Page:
Is a no deal better than a bad deal?

Plus ça change. Prior to the General Election, Ministers appeared to row back from (or at least row back from repeating) their claim that no deal with the EU over Brexit would be better than a bad deal. Yet, hey presto, it reappeared in the Conservative Party manifesto.

And now, after a summer in which the cabinet (finally) seemed able to agree amongst themselves that a transitional deal will be necessary to avoid a ‘cliff edge,’ we hear that the International Trade Secretary is planning to go on the offensive and argue the case for no deal.

There are various possible scenarios here. If there’s no agreement over the divorce by March 2019, we simply leave: we could call this a ‘timed out Brexit.’ Alternatively, following an acrimonious breakdown in negotiations, the UK may decide unilaterally to stop payments to the EU and revoke the European Communities Act: a ‘premature Brexit.’

Each possible outcome will have different implications. What concerns us here is the real ‘no deal’ scenario: a chaotic Brexit.

In legal terms, a ‘no deal’ Brexit would indeed be chaotic. Take pre-Brexit contracts between firms, for instance. They would need to be honoured and enforced in order for business to continue – but by who?  While the European Union (Withdrawal) Bill stipulates that EU rules on ‘choice of law’ will continue to apply, this won’t bind other member states.

Legal uncertainty will be costly and time consuming but is only the tip of the iceberg. Under this scenario, customs checks, tariffs and regulatory barriers between the UK and the EU would re-emerge. But none of the necessary infrastructure would be in place, causing chaos at ports and severely impacting on trade. Complex cross-border supply chains would be disrupted. When it comes to pharmaceuticals, drugs developed in the UK would not have their approval recognized in other member states, and clinical trials would be disrupted.

It gets worse. Air transport is not covered by the WTO, so there are no rules to fall back on. And airlines need to arrange their schedules a year in advance. It is perfectly conceivable that, immediately following a chaotic Brexit, planes to and from the UK would cease to fly, if only because the lawyers would caution them against doing so.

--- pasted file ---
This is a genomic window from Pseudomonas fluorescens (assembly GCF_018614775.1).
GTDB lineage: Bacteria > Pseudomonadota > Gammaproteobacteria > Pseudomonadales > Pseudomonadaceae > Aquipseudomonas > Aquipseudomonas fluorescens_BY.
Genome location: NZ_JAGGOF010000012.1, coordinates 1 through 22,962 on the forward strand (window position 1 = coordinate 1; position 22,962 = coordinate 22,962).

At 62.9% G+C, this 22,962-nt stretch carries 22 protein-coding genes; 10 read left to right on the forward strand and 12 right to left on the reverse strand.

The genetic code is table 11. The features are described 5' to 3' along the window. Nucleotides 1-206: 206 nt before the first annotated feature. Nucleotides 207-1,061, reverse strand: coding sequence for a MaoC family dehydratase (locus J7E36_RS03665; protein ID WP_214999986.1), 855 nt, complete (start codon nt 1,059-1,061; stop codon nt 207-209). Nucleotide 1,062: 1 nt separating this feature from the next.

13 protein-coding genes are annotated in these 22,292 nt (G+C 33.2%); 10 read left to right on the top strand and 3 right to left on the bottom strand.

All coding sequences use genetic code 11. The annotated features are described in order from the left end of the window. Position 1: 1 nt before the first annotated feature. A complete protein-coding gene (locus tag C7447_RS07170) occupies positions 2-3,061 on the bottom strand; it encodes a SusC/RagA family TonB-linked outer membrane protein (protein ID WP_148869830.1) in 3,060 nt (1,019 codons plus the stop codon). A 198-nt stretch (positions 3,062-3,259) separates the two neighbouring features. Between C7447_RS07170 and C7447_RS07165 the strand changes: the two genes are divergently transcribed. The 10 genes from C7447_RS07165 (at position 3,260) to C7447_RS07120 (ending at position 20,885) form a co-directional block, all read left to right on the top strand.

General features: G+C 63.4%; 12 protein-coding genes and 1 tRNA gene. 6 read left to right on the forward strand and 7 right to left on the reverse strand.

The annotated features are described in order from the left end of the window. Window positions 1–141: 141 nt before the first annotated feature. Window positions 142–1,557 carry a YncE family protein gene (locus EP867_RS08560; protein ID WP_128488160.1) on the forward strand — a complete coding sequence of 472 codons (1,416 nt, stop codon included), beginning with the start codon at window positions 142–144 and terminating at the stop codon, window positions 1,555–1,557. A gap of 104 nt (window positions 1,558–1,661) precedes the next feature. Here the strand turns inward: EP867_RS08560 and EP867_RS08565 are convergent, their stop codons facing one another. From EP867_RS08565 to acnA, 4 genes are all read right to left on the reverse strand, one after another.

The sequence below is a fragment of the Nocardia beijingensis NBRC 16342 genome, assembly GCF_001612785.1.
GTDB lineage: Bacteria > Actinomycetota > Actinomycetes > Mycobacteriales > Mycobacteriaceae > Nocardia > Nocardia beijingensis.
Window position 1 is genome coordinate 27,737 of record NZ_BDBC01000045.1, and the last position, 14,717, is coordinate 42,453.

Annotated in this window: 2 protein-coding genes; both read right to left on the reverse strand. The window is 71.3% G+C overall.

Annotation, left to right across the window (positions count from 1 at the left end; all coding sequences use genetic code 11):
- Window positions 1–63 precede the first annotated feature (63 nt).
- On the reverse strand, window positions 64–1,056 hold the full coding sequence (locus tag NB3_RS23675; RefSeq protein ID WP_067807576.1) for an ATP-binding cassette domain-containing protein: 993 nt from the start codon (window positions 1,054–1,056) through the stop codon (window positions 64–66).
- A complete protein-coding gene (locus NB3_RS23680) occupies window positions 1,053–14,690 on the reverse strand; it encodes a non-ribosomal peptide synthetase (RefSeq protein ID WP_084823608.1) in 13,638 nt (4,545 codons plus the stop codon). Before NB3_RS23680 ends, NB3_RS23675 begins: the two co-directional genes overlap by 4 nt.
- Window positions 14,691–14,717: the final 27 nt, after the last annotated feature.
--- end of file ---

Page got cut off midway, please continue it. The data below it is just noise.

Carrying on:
And the political implications of a hard border in Northern Ireland – which a chaotic Brexit would make inevitable – hardly need spelling out. Even talk of the possibility of no deal has destabilized the province, in the context of simmering tensions over the breakdown of power sharing. The economic implications for the region would also be severe, as the highly integrated agri-food business would be disrupted.

Indeed agriculture throughout the country would be affected. We expect major retailers to have contingency plans in place, so we wouldn’t actually experience food shortages. However, a chaotic Brexit would make the task of separating our WTO entitlements and obligations from those of the EU much harder, particularly if talks broke down acrimoniously. Trade would be badly hit. Meanwhile, our fishermen might benefit from being able to catch more fish, but they would face tariffs when exporting their catch to the EU, their major export market.

Individuals would be caught up in the storm. With no agreement, EU citizens in the UK would find themselves in legal and political limbo. The British government could unilaterally implement the proposals it has tabled in the Article 50 negotiations. But these are contingent on reciprocity from the EU, and this is unlikely to be forthcoming on the UK’s terms.

And the situation would be still worse for UK citizens in the EU. While the Withdrawal Bill will incorporate EU law into UK law, there will be no equivalent elsewhere: on Brexit day UK citizens will no longer be EU citizens, with potentially significant implications.

So a chaotic Brexit means significant personal and economic disruption. It is impossible to quantify the latter, and recent experience suggests it would be foolhardy to try. However, if a chaotic Brexit begins to appear either certain or likely then we can expect businesses to act in anticipation.

And, above and beyond this fall in business confidence, we could expect a further significant fall in the exchange rate and consequent rise in inflation. Under such circumstances, the much-maligned Treasury forecast of a significant economic shock might, belatedly, be vindicated.

The Foreign Secretary informed the Today programme that the current ‘SitRep’ is precisely what it was at the time of the Prime Minister’s Lancaster House speech in January. Theresa May at that time compared no deal favourably with a ‘bad deal.’ How little we seem to have learned. That claim was wrong then and it is wrong now. A chaotic Brexit – whether timed out or premature – would spawn a legal morass and an economic disaster.

Even with time to prepare, major sectors would face sudden and disruptive change. Legal uncertainty, regulatory limbo, the re-imposition of customs checks, and the ambiguous status of resident citizens will all be major issues, with no obvious solutions. What conceivable deal could this be worse than?

By Professor Anand Menon, director of The UK in a Changing Europe and Professor Jonathan Portes, associate fellow at The UK in a Changing Europe.


The views expressed in this analysis post are those of the authors and not necessarily those of the UK in a Changing Europe initiative.

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